The eighth circle, fifth bolgia; the grafters, Barbariccia, the Navarrese, Alichino, Calcabrina

canto summary and diagram

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1 I've seen thousands of horsemen break camp in my day; I've seen men launch an attack, execute a drill, Turn tail on occasion and scamper away inferno xxii 4 In retreat; I've seen scouts wander your land at will, O Aretines, and witnessed foragers raid, * Champions clash, jousters charge and spill – 7 And all of this while bells were rung, bugles played, * Drums rolled, ramparts flared, bright clothes worn Which were both native and foreign–made; 10 Yet never has any cavalry, infantry, or ship borne Along by a guiding star or a mark on land Been launched within my sight by such a strange horn. * inferno xxii 13 We traveled on with that ferocious band Of ten demons; ("In church with saints," it's said, "With guzzlers in the tavern.") To understand 16 All the details of this chasm, and of the dead Who lay burning within it, my full interest Was focused upon the ditch's tarry bed. 19 Just as dolphins warn sailors of an approaching tempest By arching their backs so their boats will not * Be destroyed, so now and then, rising from this cruelest inferno xxii 22 Of liquids, some sinner would seek to relieve his hot Torment by baring his back and then, with a speed which Rivaled lightning, hiding it again. And as frogs squat 25 In the water at the edge of a ditch With only their muzzles visible, their feet And plump bodies concealed, so in the pitch 28 The sinners crouched on all sides, quick to retreat Into the boiling tar as Barbariccia drew Close to them. I saw—and I still feel my heartbeat inferno xxii 31 Tremble when I recall it—a solitary sinner who Lingered behind, as a frog might remain there After the others have dived safely out of view. 34 And Graffiacane, the nearest, hooked his pitchy hair, Hoisting him and twirling him high overhead So he looked like an otter dangling in the air. 37 I recognized all the demons' names as they were said, For when they were chosen I'd been alert. "O Rubicante, make sure you really embed inferno xxii 40 Your claws deep into his back! Make him hurt!" They shouted in chorus. "Peel off his skin!" "Master," I said, "if you can, please exert 43 Your influence to find out the name and the sin Of that poor wretch who's fallen into the hand Of his enemy." My guide went right up to within 46 A meter of the sinner to demand * Where he was from; whereupon he replied: "The kingdom of Navarre was my native land. inferno xxii 49 My mother sent me to serve a lord, for I'd Been born to a wastrel who destroyed everything He owned, and at last committed suicide. 52 Then I served in the household of the good king Thibault where I began my grafting career, * For which I now, in this heat, pay reckoning." 55 And Ciriatto, from whose mouth, beneath each ear, A tusk stuck out as if from a wild boar, Let him feel how much one tooth could gore and shear. inferno xxii 58 Evil cats had trapped the mouse, but: "To learn more About him," said Barbariccia, turning his face Toward my master, "you'd better speak fast before 61 The others tear him to pieces." And in case This occurred, he fixed the sinner in an armlock And shouted: "Stand back while I hold him in place!" 64 At this my guide continued: "Is there Italian stock Among the sinners under the pitch?" "I just now bid Goodbye to one from near there," he said, clearly in shock, inferno xxii 67 "And I wish I were down there where he's hid, For then I wouldn't be afraid of any hook or claw." "That's enough!" cried Libicocco as he slid 70 His fork into the sinner's arm. "Let's not draw This out any more! We've been too patient!" And he ripped off a hunk of flesh, bloody and raw. 73 Draghignazzo then lunged for the legs, and the next moment The captain whirled around and glared with indignation At all of them. Once things were a bit less turbulent inferno xxii 76 My guide resumed his interrogation Of that pitiful shade, who still eyed His wound. "Who was that sinner from my nation, 79 Or from nearby?—the one whom, you just cried, You regret having left safe and secure." "Fra Gomita from Gallura," he replied, * 82 "A vessel for every kind of fraud, who could lure His master's enemies into his greasy hands and handle Their offenses with enough smoothness to ensure inferno xxii 85 Gold for himself and, for them, avoidance of scandal. He was never petty but always supreme, A grafter to whom no one could hold a candle. 88 He and Don Michele Zanche of Lagodoro seem * As inseparable as if they were kin; Their tongues never cease to discuss their lost dream 91 Of Sardinia. But look! Look at that demon's grin! I'd continue to talk if I weren't so scared! That devil's ready to scratch the scabs on my skin! inferno xxii 94 And turning to Farfarello, who indeed was so prepared To strike that his eyes rolled every which way, Their great marshal shouted at him as he glared: 97 "Get away from him, you filthy bird of prey!" The frightened sinner began again: "If you wish To see or hear Tuscans or Lombards, just say 100 The word and I'll make them come; but to accomplish This I need the Malebranche to back off a bit, So the shades won't fear their vengeance; I'll fish inferno xxii 103 Seven of them up without stirring from where I sit; I'll just whistle, which is our signal when we're out And there are no demons lurking around the pit." 106 At these words Cagnazzo raised his snout, Shook his head and said: "That's just a ruse So he can dive under again, no doubt." 109 At which the sinner, skilled by trade in the use Of ploys, retorted: "I'm too tricky by far, If I can subject my friends to such abuse." inferno xxii 112 But this now made Alichino eager to spar, And in spite of the others he gave a cry: "I'll do more than gallop if you bolt into the tar – 115 I'll beat my wings overhead and we'll all fly Off and wait for you behind that rise; If you think you can fight us alone, just try!" 118 Reader, listen to this new sport! All turned their eyes Toward the other shore, that demon in advance Of the rest whose participation was the biggest surprise. inferno xxii 121 With perfect timing the Navarrese took a firm stance * On the ground, then the next moment broke the bond Of the marshal's clutches in a leaping, nimble dance 124 Of escape. Each was stung with guilt at being conned, But none more than he who'd caused the blunder. * "You're caught!" he yelled, flying toward the tarry pond. 127 But wings were no match for fear; the sinner went under, And the furious demon had to pull up his chest, Exactly as a falcon, forced to thunder inferno xxii 130 In anger and defeat, slows and lifts his breast When the duck he's chasing suddenly dips low. Calcabrina, enraged at the trick, did his best 133 To scare the sinner off by making a show Of pursuing him, (for he actually Hoped the grafter would make his escape so 136 He could start a brawl). And when the sinner finally Did reach the tar, the devil turned around His claws and attacked his own comrade brutally, inferno xxii 139 Just above the ditch. But in Alechino he found A hawk of vicious claw and strong heart, And into the boiling pitch they tumbled, bound 142 Together in combat. The heat soon eased them apart, But even so they couldn't fly away, For their tarred, clogged wings could impart 145 No lift to their bodies. Then, with as much dismay As the others, Barbariccia groaned and sent four Demons flying out with their forks to try to save the day. inferno xxii 148 Promptly they took up their posts on the far shore, Reaching with their hooks toward the trapped pair, Encrusted in tar and by now baked through to the core. 151 And it was in this mess that we left them there.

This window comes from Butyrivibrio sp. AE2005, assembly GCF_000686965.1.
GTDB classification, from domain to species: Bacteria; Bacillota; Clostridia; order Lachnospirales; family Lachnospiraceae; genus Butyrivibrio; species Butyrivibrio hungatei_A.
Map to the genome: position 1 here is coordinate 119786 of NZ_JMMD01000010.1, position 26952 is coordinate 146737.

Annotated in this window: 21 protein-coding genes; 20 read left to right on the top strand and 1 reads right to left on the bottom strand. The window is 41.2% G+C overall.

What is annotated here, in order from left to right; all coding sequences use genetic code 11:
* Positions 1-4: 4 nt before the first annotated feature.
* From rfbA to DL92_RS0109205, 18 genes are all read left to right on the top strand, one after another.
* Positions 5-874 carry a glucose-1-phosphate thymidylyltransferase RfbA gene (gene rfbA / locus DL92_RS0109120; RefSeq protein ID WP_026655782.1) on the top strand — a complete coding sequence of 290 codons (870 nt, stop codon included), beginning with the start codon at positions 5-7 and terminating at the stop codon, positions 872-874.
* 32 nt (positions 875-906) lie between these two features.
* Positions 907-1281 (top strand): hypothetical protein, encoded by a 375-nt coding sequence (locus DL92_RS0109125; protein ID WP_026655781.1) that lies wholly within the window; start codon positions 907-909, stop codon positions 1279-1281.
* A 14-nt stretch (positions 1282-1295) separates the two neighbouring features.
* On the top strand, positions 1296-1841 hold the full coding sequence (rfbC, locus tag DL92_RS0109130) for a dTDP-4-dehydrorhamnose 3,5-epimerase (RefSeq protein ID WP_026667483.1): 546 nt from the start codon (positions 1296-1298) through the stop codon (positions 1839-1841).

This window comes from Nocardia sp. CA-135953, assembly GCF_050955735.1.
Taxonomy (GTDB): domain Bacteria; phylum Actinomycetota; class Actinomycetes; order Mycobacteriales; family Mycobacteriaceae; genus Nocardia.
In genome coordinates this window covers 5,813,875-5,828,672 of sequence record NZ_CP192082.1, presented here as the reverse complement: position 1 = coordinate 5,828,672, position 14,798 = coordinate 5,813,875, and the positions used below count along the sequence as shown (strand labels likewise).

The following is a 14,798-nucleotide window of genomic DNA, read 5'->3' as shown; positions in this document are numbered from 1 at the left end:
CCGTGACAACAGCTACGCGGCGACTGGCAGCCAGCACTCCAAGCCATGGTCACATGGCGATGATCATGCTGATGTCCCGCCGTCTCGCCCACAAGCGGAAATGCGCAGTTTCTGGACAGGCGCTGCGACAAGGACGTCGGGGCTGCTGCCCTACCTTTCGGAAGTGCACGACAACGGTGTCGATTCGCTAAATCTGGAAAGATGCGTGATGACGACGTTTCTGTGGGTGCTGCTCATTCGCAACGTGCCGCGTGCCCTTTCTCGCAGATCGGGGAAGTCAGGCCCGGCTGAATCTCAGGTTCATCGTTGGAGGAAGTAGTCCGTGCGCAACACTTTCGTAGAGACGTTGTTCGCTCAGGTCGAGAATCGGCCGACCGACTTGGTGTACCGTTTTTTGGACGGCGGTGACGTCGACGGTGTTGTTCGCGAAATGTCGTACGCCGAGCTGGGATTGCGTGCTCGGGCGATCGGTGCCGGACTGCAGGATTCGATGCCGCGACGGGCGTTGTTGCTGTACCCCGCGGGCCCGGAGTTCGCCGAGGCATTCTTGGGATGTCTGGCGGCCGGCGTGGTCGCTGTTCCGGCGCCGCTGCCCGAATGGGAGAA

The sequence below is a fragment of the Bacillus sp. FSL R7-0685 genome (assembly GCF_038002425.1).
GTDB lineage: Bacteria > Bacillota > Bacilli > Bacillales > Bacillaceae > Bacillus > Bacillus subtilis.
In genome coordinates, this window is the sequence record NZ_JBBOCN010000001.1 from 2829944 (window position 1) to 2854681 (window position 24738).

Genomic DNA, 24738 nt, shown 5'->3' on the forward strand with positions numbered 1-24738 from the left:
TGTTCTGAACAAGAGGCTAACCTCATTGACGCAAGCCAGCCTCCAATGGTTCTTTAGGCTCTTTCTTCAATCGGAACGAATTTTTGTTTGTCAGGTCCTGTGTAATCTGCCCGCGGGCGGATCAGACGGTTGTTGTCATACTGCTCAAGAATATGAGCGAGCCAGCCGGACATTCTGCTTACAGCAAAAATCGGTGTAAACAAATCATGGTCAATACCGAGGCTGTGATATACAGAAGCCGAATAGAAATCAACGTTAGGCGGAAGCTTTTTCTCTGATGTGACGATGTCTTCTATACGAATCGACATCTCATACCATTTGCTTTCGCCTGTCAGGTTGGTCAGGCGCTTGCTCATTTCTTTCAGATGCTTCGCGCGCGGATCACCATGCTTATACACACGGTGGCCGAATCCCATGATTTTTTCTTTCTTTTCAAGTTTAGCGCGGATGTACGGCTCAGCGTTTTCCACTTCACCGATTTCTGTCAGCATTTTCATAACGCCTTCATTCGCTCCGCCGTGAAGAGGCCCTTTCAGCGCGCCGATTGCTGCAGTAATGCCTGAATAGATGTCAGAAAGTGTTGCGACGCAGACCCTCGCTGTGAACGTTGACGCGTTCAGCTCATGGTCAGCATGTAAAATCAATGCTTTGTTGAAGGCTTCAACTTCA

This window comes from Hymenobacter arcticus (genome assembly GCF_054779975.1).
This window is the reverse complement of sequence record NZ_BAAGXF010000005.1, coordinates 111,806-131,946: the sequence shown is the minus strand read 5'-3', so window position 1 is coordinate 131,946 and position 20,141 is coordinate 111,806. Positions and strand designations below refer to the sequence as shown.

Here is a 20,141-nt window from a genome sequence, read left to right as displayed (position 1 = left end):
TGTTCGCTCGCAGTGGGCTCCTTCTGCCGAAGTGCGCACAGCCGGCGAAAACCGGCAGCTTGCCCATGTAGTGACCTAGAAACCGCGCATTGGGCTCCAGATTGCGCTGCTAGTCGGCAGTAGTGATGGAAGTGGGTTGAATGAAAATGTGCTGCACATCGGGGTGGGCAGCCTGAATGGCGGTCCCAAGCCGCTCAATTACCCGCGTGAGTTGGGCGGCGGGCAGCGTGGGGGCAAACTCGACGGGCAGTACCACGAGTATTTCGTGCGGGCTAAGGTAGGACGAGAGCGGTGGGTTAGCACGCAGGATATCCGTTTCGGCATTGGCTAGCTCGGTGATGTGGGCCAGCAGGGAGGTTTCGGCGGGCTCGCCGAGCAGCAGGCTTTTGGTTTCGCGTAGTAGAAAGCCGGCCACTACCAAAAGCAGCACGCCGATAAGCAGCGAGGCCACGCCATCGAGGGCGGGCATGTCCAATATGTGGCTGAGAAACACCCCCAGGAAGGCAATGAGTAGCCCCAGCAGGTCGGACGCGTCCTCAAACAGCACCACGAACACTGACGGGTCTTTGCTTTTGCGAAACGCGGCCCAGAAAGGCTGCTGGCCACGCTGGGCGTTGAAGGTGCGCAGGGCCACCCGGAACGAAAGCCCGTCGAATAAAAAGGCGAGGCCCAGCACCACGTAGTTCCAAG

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5. The Aretines are the people of Arezzo. Dante was present at Campaldino in 1289 when the Florentine and Luccan Guelphs defeated the Ghibellines of Arezzo. ^
7.   Each Italian city had a carroccio, a car with a bell used to 
rally its citizens in battle. ^
12.   The "strange horn" refers to the final line of the previous 
canto. ^
19–20.   This was a popular medieval belief about dolphins. ^
46. Little is known of this sinner except that his name was probably Ciampolo. ^
53.   Thibault II, son–in–law of Louis IX of France, was Count 
of Chamagne and then King of Navarre. ^
81.   Gomita was a Sardinian friar in the sevice of Nino Visconti 
of Pisa (who appears in Purgatorio, Canto VIII).  Nino hanged him 
when he learned that Gomita had accepted bribes to let some 
prisoners escape. ^
88. Michele Zanche is believed to have been Vicar of Lagodoro, one of the four districts of thirteenth century Sardinia; he was murdered by his son–in–law Banca Doria, who will appear further down in Hell. See Canto XXXIII, 138. ^
121.   The "Navarrese" is Cagnazzo. ^
125.   Alichino had "caused the blunder," starting in line 112. ^